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If Elon Musk was to design a soapbox car, the prototype might look something like this by David Traum.

Traum’s project is powered by a 500W motor which is fed by a pair of 12V batteries, allowing it to attain a top speed of 35 km/h, and a range of 10 to 15km. Although that might not sound like a huge number, it looks quite speedy at the end of the video below!

But that’s not all. The vehicle features a rather unique control system, with front wheel steering actuated by a stepper and cable assembly. An Arduino Mega is the brains of the operation, while user input is via a small touchscreen, a joystick, and even a steering wheel (equipped with an Uno, a 9V battery, radio module, and gyro sensor) that can work wirelessly as needed—perhaps to park remotely, or simply as a gigantic RC car

The clip here is in German, but you can read more in this English-translated article.

This LED heads-up display is a simple modification for your car, but it makes your car look very futuristic.

Read more on MAKE

The post Hack Your Car into the Future with an LED Heads-Up Display appeared first on Make: DIY Projects and Ideas for Makers.

University of Birmingham researchers found two vulnerabilities that allow hackers to gain entry to almost all VW vehicles manufactured after 1995.A team of researchers were able to unlock and start the ignition of Volkswagen cars with just $40 of electronic components.

Read more on MAKE

The post Volkswagen Security Problems: Arduino Hack Reveals RFID Vulnerability appeared first on Make: DIY Projects and Ideas for Makers.

University of Birmingham researchers found two vulnerabilities that allow hackers to gain entry to almost all VW vehicles manufactured after 1995.A team of researchers were able to unlock and start the ignition of Volkswagen cars with just $40 of electronic components.

Read more on MAKE

The post Volkswagen Security Problems: Arduino Hack Reveals RFID Vulnerability appeared first on Make: DIY Projects and Ideas for Makers.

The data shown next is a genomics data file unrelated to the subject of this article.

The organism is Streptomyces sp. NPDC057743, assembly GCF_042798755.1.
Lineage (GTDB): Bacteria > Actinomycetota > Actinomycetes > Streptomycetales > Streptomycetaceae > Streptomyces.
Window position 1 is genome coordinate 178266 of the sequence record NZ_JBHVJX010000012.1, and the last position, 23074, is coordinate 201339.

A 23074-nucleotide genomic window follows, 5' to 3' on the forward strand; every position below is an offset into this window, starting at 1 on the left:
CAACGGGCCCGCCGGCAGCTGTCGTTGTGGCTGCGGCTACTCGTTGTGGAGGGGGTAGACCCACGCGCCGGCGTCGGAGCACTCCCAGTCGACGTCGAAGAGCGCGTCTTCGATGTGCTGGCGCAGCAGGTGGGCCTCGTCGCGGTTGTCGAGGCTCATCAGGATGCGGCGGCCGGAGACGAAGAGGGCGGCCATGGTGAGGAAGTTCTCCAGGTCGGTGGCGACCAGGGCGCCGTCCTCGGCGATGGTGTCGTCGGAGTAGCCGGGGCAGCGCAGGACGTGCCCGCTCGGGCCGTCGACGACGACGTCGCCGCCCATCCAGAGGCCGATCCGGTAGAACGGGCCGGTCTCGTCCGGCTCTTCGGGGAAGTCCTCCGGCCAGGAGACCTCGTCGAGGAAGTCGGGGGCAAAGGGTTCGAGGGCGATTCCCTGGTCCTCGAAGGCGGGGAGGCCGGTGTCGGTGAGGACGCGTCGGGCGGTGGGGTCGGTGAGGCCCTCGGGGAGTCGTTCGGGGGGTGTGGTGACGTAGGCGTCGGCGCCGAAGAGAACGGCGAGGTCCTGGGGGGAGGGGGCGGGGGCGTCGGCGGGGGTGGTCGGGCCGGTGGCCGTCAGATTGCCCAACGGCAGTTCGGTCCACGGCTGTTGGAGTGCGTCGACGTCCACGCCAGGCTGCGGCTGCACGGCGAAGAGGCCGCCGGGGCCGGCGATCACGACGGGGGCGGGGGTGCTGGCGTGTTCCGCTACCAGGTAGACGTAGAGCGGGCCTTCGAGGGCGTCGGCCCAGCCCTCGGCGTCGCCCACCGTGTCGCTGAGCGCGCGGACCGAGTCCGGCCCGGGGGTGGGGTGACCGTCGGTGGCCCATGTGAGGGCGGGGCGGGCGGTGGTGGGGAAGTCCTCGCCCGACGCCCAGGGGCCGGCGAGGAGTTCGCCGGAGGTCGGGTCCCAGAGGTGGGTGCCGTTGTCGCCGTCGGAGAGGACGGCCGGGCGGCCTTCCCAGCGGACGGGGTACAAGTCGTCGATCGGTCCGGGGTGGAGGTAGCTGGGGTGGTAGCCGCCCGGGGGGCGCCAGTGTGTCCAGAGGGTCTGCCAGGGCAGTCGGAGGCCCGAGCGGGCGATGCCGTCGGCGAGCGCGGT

nfcphoneAdding an NFC unlocker to your car allows you to open your vehicle with your phone, or an NFC ring.

Read more on MAKE

The post Use Your Smartphone as Your Car Key with an NFC Lock appeared first on Make: DIY Projects and Ideas for Makers.

display1Harin De Mel could have hacked his car to display something "useful", but where's the challenge in that? Shower thoughts, it is!

Read more on MAKE

The post Hack Your Car’s Dashboard to Display Reddit Shower Thoughts appeared first on Make: DIY Projects and Ideas for Makers.

The world’s first Android autonomous vehicleLearn how a team of students created the first Google Android-based autonomous R/C car, able to detect lanes, avoid obstacles, self-park, and more.

Read more on MAKE

The post Build Your Own Android-Powered Self Driving R/C Car appeared first on Make: DIY Projects, How-Tos, Electronics, Crafts and Ideas for Makers.

Lug
15

A self-driving vehicle using image recognition on Android

Android, arduino, arduino mega, Cars, Featured, mega, self-driving Commenti disabilitati su A self-driving vehicle using image recognition on Android 

platis01

Dimitri Platis is a software engineer who’s been working with his team on an Android-based self-driving vehicle which uses machine vision algorithms and techniques as well as data from the on-board sensors, in order to follow street lanes, perform parking manoeuvres and overtake obstacles blocking its path:

The innovational aspect of this project, is first and foremost the use of an Android phone as the unit which realizes the image processing and decision making. It is responsible for wirelessly transmitting instructions to an Arduino Mega, that controls the physical aspects of the vehicle. Secondly, the various hardware components (i.e. sensors, motors etc) are programmatically handled in an object oriented way, using a custom made Arduino library, which enables developers without background in embedded systems to trivially accomplish their tasks, not caring about lower level implementation details.

[...]

On the software dimension of the physical layer, an Arduino library was created (based on a previous work of mine [1], [2]) which encapsulated the usage of the various sensors and permits us to handle them in an object oriented manner. The API, sports a high abstraction level, targeting primarily novice users who “just want to get the job done”. The components exposed, should however also be enough for more intricate user goals. The library is not yet 100% ready to be deployed out of the box in different hardware platforms, as it was built for an in house system after all, however with minor modifications that should not be a difficult task. This library was developed to be used with the following components in mind: an ESC, a servo motor for steering, HC-SR04 ultrasonic distance sensors, SHARP GP2D120 infrared distance sensors, an L3G4200D gyroscope, a speed encoder, a Razor IMU. Finally, you can find the sketch running on the actual vehicle here. Keep in mind that all decision making is done in the mobile device, therefore the microcontroller’s responsibility is just to fetch commands, encoded as Netstrings and execute them, while fetching sensor data and transmitting them.